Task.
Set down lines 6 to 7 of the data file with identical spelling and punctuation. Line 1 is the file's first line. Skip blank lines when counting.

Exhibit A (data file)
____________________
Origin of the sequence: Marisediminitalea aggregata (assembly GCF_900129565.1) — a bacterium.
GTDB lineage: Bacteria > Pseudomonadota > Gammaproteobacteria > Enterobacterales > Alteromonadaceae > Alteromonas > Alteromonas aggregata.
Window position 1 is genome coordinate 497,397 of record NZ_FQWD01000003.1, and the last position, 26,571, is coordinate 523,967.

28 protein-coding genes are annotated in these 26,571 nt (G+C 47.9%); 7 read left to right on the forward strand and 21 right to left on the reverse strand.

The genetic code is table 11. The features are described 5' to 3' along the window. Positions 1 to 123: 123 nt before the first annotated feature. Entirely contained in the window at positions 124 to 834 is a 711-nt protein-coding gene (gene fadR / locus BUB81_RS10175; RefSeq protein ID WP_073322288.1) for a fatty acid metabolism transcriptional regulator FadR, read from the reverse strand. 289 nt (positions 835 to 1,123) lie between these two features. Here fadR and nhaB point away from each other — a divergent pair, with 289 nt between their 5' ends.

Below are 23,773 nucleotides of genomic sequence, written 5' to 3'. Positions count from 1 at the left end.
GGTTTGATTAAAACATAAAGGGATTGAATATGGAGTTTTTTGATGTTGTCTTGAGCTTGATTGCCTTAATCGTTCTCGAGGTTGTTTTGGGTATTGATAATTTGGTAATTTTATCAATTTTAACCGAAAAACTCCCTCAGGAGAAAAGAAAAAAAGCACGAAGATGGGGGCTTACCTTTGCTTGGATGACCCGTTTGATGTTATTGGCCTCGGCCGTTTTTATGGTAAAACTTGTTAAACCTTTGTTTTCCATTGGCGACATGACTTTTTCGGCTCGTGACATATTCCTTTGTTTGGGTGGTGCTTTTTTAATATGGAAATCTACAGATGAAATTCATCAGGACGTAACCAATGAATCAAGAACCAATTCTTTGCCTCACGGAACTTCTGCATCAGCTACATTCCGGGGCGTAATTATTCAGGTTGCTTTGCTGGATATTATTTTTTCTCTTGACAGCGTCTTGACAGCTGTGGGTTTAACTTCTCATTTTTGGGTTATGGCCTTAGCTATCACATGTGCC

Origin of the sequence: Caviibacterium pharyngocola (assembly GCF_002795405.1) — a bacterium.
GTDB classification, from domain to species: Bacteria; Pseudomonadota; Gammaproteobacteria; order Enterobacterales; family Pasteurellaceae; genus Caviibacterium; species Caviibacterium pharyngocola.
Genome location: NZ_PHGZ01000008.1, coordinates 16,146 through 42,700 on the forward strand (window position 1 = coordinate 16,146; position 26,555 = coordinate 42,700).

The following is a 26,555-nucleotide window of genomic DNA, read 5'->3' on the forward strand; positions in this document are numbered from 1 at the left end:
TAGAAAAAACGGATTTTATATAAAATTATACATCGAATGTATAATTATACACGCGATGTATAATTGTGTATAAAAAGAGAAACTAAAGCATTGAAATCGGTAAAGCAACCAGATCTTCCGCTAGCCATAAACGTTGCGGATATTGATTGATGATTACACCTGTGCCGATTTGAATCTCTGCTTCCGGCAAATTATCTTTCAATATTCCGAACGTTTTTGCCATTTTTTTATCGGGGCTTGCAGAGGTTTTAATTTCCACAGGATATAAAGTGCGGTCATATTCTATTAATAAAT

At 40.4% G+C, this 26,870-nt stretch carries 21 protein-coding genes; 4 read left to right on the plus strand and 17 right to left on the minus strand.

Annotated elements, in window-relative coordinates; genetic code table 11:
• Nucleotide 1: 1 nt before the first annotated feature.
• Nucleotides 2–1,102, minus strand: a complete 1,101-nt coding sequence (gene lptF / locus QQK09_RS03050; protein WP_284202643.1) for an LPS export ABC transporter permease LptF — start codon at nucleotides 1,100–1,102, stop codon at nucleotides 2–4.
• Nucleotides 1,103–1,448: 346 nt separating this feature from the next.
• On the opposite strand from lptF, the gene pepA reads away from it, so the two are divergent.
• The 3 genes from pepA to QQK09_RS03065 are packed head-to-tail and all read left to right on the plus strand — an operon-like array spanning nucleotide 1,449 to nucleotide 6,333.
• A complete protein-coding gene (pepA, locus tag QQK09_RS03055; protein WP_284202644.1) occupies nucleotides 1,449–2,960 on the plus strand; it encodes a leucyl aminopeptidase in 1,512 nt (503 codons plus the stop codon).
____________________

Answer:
Below are 23,773 nucleotides of genomic sequence, written 5' to 3'. Positions count from 1 at the left end.
GGTTTGATTAAAACATAAAGGGATTGAATATGGAGTTTTTTGATGTTGTCTTGAGCTTGATTGCCTTAATCGTTCTCGAGGTTGTTTTGGGTATTGATAATTTGGTAATTTTATCAATTTTAACCGAAAAACTCCCTCAGGAGAAAAGAAAAAAAGCACGAAGATGGGGGCTTACCTTTGCTTGGATGACCCGTTTGATGTTATTGGCCTCGGCCGTTTTTATGGTAAAACTTGTTAAACCTTTGTTTTCCATTGGCGACATGACTTTTTCGGCTCGTGACATATTCCTTTGTTTGGGTGGTGCTTTTTTAATATGGAAATCTACAGATGAAATTCATCAGGACGTAACCAATGAATCAAGAACCAATTCTTTGCCTCACGGAACTTCTGCATCAGCTACATTCCGGGGCGTAATTATTCAGGTTGCTTTGCTGGATATTATTTTTTCTCTTGACAGCGTCTTGACAGCTGTGGGTTTAACTTCTCATTTTTGGGTTATGGCCTTAGCTATCACATGTGCC